And we can use those same positive and negative memories in our own lives, understanding that they are gifts from God. The Israelites forgot. They didn't remember the miraculous events that brought them to this land or the covenant that united them to their God. But God didn't forget his. I think back to the time when the Israelites had just crossed over the Jordan. The Jordan that God split. The Jordan that God allowed them to walk on dry land and they got to the other side. Can you imagine the emotions? "God finally got us here. God has this land in front of us. We just have to follow him." And now as they're in the Promised Land, they had forgotten all that God had done and all that God had promised that they would continue to do in following him.
Have you forgotten the great works of God in your own life? Perhaps your difficult circumstances are overpowering your faith. Do you feel that he's disciplining you maybe even right now? Know that he disciplines those he loves (Hebrews 12:5-11). Return to him. Remember: trust, and obey. He is waiting with open arms. Do you remember the story of the prodigal son? Because that happens today. Every time the Israelites chose to go back to God in Judges, he received them. I think of the story of the prodigal son, the son that took his half of the wealth and went and lived his life the way he wanted to and wasted it all and ended up feeding pigs and wanting to eat the food that he fed the pigs. And he comes back home, saying "Dad, just take me as a servant." [Luke 15:19] And his dad, the Bible says, waited day by day, looking for son. When he came, he didn't go, "No. Shame on you. Yes, I'm going to make you a servant." He put on his garment and ring to signify that his son was a part of his family. He hugged him and restored him. Do not believe the lie of the devil ever that you're too far gone. He receives us. Repent and receive his gift of forgiveness.
We talked about several of the people in the book of Judges that are there. And we talked a little bit about the breakdown of the chapters, but I'd like to expand on that a little bit more as we continue on this journey. In chapters 1:1 through 3:6, we find the Israelites have failed to keep their part of the covenant, among many other things, and didn't entirely conquer and take control of all the land they were promised. This problem unfortunately grows wildly out of control as time goes on. Then we pick up in 3:7 all the way through chapter 16. God raises up judges to rescue Israel several different times. That cycle of sin, rescue, worship, sin continues constantly. These rescues were temporary. Why? Because we find the nation's obedience only lasted as long as that particular judge they had. Out of the 14 judges mentioned, it's interesting to note that in their obedience, the major judges that stand out are the famous stories of Deborah and Gideon and Samson. We don't really pay as much attention to the other ones. I encourage you to even take a little further study yourself into their lives. And we'll talk a little bit more about them as we move on.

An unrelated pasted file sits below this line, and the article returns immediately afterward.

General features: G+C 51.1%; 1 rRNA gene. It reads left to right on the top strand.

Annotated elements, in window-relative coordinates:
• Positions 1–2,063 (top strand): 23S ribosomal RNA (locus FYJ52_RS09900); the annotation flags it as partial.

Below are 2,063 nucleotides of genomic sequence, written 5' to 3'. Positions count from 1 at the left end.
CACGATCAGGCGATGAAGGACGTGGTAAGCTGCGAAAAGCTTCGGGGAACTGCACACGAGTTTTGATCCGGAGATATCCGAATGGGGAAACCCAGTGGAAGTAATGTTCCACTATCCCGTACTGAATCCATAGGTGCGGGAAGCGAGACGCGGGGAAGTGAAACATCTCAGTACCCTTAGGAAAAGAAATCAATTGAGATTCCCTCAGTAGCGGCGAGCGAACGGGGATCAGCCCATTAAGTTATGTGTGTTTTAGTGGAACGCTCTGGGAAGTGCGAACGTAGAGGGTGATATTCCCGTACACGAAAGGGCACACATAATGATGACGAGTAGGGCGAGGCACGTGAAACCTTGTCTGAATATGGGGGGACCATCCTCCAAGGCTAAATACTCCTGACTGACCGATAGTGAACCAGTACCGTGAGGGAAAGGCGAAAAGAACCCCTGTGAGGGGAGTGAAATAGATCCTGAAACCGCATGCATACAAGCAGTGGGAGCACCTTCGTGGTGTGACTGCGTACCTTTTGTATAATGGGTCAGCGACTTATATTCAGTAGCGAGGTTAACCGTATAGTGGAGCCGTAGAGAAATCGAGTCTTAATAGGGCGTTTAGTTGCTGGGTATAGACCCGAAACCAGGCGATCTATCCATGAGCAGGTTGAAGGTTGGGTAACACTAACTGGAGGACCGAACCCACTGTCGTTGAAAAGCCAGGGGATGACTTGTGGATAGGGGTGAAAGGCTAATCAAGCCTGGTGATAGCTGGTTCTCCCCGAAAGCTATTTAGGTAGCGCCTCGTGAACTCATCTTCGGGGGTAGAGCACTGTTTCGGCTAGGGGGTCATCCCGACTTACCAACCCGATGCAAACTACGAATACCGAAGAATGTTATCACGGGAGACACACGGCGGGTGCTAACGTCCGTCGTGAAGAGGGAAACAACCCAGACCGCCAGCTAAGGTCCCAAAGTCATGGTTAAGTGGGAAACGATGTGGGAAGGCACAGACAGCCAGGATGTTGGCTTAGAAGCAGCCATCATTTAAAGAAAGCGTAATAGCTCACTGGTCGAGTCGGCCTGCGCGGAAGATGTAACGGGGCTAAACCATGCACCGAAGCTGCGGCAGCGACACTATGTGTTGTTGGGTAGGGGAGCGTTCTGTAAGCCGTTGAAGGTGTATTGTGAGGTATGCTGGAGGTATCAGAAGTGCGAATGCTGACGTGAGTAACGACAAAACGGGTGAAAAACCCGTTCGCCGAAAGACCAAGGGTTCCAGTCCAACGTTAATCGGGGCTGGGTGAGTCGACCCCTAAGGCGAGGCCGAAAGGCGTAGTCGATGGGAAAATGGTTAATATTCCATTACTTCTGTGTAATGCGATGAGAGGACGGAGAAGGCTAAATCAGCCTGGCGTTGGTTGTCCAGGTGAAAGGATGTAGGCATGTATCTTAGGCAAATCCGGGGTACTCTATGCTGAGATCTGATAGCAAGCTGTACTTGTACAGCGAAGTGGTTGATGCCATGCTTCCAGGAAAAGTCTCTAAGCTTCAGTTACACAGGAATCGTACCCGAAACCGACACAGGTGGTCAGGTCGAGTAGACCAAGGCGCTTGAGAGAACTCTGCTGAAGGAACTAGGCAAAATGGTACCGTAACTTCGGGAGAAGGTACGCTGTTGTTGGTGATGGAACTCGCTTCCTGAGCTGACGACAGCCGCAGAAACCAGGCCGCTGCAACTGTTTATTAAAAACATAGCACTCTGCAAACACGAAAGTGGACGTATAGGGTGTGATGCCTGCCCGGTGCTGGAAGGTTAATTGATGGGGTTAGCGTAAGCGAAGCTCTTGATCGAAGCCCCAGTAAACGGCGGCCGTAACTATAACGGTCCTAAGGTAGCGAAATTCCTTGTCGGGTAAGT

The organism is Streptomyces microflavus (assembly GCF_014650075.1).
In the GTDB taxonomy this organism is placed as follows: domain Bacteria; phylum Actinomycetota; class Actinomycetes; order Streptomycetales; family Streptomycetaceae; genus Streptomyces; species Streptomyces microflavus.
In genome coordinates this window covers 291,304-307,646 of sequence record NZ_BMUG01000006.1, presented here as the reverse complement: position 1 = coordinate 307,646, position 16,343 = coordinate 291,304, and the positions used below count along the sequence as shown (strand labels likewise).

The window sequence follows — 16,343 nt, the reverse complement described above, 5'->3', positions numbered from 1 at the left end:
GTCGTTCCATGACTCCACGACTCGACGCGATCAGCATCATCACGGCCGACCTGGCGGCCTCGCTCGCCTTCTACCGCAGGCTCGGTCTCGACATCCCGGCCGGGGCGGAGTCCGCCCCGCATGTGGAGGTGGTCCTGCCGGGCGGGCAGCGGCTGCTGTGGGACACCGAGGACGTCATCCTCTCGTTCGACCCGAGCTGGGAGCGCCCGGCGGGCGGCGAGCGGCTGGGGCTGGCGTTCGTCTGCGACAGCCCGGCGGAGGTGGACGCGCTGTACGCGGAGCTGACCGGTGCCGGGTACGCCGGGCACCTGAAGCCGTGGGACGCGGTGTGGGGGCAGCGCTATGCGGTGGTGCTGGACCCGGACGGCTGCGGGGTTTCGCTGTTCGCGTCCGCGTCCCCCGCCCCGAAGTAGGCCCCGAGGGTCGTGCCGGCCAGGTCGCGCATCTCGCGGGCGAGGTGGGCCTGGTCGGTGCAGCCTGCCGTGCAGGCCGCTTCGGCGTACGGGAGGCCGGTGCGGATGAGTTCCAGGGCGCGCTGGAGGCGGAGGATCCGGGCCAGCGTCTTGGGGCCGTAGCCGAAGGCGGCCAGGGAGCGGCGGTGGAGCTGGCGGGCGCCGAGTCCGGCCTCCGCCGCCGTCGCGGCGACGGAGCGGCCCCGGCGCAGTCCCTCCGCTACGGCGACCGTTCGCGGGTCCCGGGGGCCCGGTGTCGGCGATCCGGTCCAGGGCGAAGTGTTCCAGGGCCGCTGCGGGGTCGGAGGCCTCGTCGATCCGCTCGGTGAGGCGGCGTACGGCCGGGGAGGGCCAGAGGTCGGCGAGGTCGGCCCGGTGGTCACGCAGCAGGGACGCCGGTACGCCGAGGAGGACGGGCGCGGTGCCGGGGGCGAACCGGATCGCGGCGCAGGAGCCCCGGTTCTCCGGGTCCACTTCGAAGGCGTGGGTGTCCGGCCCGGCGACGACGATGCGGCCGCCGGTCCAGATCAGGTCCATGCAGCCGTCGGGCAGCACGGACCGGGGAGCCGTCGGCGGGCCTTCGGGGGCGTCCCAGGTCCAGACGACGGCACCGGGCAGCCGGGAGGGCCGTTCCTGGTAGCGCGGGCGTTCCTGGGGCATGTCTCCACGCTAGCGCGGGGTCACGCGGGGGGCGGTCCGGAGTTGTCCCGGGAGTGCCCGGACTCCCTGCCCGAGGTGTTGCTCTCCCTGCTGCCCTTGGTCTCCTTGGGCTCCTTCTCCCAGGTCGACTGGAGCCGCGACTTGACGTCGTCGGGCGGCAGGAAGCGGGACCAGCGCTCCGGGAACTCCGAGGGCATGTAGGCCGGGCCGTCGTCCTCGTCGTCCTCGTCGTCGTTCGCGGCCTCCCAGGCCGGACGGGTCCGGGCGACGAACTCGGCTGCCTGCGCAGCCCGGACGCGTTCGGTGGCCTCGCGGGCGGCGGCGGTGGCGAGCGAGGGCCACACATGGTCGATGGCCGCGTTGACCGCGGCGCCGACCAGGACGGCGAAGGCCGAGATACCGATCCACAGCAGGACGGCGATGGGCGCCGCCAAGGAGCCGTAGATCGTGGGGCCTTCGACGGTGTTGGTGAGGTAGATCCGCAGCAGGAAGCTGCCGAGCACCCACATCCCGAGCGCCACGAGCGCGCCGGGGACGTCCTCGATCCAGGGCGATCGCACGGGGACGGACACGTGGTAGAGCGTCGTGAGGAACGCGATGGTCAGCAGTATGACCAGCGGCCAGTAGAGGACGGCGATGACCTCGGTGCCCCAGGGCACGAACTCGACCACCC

Now, in chapters 17 through 31, a big chunk there, we see Israel slumping into a horrid state of moral demise and even ruin. Predominantly, we see in the tribes of Dan and Benjamin how far man has really turned from God, the God of Abraham, the God of their forefathers. The Dan tribe, in fact, had almost completely given into the worship of idols made by a man named Micah, even to the point that they practically defend worshiping idols. Later, the entire tribe of Benjamin is wiped out down to only 600 men in a violent and vicious civil war. It's here that we read the passage of truth, Judges 21:25. We referenced that earlier. "In those days Israel had no king; everyone did as he saw fit." Israel continues to conquer Canaan after the death of Joshua, but fails to completely drive out the Canaanites as God commands. And that's what creates a lot of these aspects of fighting and in-fighting and wars that took place. Those that remained behind turned Israel toward the worship of their idols, their gods. Not the God, but their gods. Some of them like Baal and Astaroth, which we mentioned before, that's what broke Israel's covenant. Not to mention how it affected God's feelings of seeing his people turn from him after all he'd done for them. But as we stated before, God steps back and the Israelites unfortunately don't learn from their mistake but continue in their path.